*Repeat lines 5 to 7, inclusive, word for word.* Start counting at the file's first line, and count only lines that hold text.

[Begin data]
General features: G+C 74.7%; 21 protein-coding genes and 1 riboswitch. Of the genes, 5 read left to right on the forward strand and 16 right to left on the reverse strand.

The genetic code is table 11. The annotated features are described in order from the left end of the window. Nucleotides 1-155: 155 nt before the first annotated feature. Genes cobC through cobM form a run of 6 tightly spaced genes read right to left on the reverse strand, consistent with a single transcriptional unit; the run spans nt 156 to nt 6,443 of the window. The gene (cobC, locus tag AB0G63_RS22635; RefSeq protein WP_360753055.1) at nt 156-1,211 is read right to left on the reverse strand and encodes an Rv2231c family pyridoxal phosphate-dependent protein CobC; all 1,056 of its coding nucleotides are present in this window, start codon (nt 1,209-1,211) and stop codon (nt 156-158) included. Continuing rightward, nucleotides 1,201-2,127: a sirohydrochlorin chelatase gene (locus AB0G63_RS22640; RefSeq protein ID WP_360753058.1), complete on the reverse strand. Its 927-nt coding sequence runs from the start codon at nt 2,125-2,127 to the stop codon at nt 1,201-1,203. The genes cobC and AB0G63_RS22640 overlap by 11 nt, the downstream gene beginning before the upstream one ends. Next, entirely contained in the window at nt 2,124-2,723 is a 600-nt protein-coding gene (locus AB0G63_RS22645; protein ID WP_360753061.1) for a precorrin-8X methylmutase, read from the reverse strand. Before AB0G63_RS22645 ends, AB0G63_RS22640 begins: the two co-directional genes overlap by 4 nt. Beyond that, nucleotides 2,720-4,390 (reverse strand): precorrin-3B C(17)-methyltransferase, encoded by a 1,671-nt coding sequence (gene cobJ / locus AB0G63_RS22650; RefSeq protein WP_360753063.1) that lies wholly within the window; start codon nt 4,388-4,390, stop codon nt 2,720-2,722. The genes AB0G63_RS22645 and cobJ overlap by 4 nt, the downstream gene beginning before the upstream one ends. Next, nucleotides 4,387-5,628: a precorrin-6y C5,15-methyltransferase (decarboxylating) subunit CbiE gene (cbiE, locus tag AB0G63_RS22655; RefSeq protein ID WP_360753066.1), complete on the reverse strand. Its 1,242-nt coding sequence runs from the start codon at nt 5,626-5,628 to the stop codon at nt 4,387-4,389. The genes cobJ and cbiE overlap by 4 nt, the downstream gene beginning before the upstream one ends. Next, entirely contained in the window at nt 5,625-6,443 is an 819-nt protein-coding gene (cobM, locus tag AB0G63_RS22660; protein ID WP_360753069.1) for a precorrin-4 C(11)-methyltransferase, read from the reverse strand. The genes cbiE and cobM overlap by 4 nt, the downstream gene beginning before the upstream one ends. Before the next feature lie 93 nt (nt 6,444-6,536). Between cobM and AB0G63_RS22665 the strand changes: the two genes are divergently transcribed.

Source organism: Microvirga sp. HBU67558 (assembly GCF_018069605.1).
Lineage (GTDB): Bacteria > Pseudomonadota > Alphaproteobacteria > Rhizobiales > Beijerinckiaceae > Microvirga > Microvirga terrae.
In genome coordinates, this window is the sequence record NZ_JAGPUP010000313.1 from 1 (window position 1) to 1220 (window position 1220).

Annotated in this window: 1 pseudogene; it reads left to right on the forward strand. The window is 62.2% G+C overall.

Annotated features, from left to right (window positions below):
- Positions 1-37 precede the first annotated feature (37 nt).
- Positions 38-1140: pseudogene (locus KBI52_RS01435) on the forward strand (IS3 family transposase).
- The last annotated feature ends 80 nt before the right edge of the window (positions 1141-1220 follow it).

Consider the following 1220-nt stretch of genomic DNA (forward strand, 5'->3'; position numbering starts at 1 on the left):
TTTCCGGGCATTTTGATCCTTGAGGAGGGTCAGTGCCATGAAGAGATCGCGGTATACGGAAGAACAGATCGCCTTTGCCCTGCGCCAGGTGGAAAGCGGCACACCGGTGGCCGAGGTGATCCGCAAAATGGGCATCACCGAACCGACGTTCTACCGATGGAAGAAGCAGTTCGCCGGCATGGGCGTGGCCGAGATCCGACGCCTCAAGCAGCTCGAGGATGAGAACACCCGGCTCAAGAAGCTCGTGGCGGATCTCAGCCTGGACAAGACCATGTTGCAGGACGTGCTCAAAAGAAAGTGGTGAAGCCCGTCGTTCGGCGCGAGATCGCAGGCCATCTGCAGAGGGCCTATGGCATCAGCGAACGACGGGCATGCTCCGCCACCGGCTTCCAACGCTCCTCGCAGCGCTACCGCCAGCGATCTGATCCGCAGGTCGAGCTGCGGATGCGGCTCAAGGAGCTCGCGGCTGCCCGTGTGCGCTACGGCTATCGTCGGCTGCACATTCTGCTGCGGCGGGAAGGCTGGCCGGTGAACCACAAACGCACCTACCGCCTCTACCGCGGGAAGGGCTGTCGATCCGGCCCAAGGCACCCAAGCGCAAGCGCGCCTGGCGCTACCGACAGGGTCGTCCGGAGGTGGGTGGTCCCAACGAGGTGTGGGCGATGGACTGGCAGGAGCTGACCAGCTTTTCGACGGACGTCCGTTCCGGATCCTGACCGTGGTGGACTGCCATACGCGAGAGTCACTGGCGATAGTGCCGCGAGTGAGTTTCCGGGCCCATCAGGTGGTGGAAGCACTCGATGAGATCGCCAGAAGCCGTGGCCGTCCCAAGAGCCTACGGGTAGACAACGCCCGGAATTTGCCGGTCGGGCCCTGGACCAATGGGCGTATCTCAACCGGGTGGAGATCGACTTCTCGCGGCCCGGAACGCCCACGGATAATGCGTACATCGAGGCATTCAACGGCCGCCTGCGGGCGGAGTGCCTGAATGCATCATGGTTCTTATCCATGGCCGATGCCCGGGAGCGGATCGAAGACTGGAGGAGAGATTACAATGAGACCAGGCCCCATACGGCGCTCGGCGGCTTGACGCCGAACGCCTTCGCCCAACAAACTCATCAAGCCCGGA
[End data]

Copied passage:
In genome coordinates, this window is the sequence record NZ_JAGPUP010000313.1 from 1 (window position 1) to 1220 (window position 1220).

Annotated in this window: 1 pseudogene; it reads left to right on the forward strand. The window is 62.2% G+C overall.

Annotated features, from left to right (window positions below):